Optimal Stake based on edge

Tue 26 February 2019
Tuesday 26 February 2019
6:17 PM
Ended

In the famous journal by John Kelly, he described an optimal staking plan based on your winning edge. The Kelly criterion is simply a formula for calculating how much you should bet based on the edge you have. The important point about this formula is that it is optimised for growth. Therefore the formula tries to reinvest your profits and subject them to risk, a measure which might be too aggressive for some. However, for others with a large enough bankroll and an aim in increasing the size of the bankroll at a maximum rate possible, this formula is ideal.

 

Now, what is the main concern of betting here? Since the objective is to increase your bankroll as much as possible, you might want to bet as large a capital as possible. However, if you bet too large an amount, you might subject the capital to too much risk. This means that if you lose, you may be severely handicapped to the point you do not possess enough bankroll to recover from the winning selections. On the contrary, betting too small an amount may be too conservative and limit your profits. So what is the ideal stake to place?

Kelly relates the fraction to bet of your bankroll to bet as follows.

 

Fraction to bet = [ (Decimal odds – 1)*p – (1 – p) ] / (Decimal Odds – 1)

where p = expected winning probability

 

Before we move on, let us have a good look at the numerator. This actually represents the winning edge you have. For a simple illustration, consider the actual quoted odds of 1.5. This decimal odds imply the outcome will occur with probability 0.67. (1 / 1.5). Suppose you have reason to believe your expected winning probability for this match is 0.8. If this was true, that means the bookmaker made a mistake in offering you the odds of 1.5. Instead, he should have offered you the odds 1.25! (1 / 0.8) Therefore, you actually have an edge over the bookmaker in predicting this outcome. Since you have an edge, the Kelly formula will of course, naturally make you place a bet. For clarity, suppose now you are a very lousy gambler. Your probability of success for this same match is now 0.5. Plug in all the numbers into the numerator, and you will get a negative number! (Denominator is always positive since decimal odds is always greater than 1) What does it mean to bet a negative fraction? Well, it simply means you should not bet on this outcome occuring. Instead you should cross over and bet on the outcome not occuring!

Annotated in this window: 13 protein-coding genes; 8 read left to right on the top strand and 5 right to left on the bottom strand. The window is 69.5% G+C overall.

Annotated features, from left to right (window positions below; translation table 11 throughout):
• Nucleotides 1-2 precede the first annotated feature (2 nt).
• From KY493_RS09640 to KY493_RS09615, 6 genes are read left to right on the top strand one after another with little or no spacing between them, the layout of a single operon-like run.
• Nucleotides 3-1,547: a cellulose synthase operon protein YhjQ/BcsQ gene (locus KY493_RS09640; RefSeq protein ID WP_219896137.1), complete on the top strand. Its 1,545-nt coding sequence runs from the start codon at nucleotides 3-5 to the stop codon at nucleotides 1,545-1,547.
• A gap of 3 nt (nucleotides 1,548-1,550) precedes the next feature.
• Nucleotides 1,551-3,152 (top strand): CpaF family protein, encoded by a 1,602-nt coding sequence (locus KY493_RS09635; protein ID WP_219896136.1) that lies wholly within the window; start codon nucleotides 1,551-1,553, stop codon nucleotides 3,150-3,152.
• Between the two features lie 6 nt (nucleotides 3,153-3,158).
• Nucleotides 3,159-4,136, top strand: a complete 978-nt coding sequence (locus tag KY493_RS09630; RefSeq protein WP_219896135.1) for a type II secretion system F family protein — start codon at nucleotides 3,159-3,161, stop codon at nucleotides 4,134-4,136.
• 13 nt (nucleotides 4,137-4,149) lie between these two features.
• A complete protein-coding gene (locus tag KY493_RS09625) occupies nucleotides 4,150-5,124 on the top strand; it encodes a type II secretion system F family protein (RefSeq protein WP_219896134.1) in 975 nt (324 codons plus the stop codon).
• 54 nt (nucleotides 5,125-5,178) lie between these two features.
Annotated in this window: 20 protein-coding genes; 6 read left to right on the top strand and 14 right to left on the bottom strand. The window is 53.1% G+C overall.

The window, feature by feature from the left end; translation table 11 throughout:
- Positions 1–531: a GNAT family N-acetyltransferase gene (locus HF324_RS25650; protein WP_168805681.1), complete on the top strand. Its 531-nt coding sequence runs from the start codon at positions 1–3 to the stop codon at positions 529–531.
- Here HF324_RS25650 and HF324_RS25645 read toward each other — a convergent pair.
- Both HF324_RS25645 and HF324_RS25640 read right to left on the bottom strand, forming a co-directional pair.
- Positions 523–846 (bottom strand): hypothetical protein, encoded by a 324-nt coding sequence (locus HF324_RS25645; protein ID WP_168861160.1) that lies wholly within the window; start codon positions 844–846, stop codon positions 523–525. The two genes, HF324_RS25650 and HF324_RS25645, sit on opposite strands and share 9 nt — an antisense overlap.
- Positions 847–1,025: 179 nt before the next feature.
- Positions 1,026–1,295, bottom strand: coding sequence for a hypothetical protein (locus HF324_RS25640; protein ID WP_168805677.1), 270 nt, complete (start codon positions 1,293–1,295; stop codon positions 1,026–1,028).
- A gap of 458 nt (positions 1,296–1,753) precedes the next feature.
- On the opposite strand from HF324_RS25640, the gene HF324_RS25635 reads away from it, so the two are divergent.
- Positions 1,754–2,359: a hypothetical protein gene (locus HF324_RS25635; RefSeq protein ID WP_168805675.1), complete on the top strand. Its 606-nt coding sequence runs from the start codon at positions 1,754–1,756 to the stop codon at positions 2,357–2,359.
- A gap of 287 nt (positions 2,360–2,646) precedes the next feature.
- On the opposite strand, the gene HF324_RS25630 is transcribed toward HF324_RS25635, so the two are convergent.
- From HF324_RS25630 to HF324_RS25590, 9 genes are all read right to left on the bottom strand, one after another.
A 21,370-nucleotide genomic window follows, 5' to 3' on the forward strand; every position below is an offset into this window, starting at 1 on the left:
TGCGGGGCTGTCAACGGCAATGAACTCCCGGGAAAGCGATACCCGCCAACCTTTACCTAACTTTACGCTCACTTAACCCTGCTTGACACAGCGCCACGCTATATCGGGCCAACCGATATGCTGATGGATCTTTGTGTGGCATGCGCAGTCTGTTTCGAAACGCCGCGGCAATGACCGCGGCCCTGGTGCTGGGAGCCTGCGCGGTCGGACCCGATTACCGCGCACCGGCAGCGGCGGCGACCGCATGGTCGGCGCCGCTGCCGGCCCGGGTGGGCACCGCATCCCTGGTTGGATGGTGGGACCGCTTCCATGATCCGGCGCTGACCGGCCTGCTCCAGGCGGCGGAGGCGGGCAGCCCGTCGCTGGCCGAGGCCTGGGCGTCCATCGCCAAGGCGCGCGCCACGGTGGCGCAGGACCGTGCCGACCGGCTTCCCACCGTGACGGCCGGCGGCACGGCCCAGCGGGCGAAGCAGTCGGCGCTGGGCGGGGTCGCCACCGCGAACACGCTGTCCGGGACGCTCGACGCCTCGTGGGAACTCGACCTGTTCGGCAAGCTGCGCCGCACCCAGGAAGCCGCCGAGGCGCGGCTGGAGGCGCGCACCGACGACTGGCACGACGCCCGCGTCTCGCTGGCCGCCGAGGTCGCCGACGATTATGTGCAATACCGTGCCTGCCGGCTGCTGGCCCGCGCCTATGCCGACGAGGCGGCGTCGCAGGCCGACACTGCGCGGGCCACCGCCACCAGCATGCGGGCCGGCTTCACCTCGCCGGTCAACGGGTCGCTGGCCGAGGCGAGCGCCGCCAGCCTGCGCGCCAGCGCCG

Now for an actual numerical example. I have a $100 bankroll. The actual odds quoted is 1.8 on a particular horse winning the race. (Implied probability of 0.56) I always bet on horses in this range of odds and I have a 60% strike rate. (Implied probability is 0.6, implied odds is 1.67) Plugging in the numbers according to the formula,

 

Fraction to bet = [(1.8-1)*0.6 – (1 – 0.6)] / (1.8 – 1) = 0.1

 

Thus, I should bet a stake of 0.1*100 = $10 on the horse winning the match. One important assumption to note is that in the derivation of the formula, Kelly uses two outcomes, ie either it will happen or not happen. For matches involving three outcomes such as soccer, one may wish to use a modified form of the Kelly’s formula. The reader may wish to read the original journal paper here for a more rigourous discussion.

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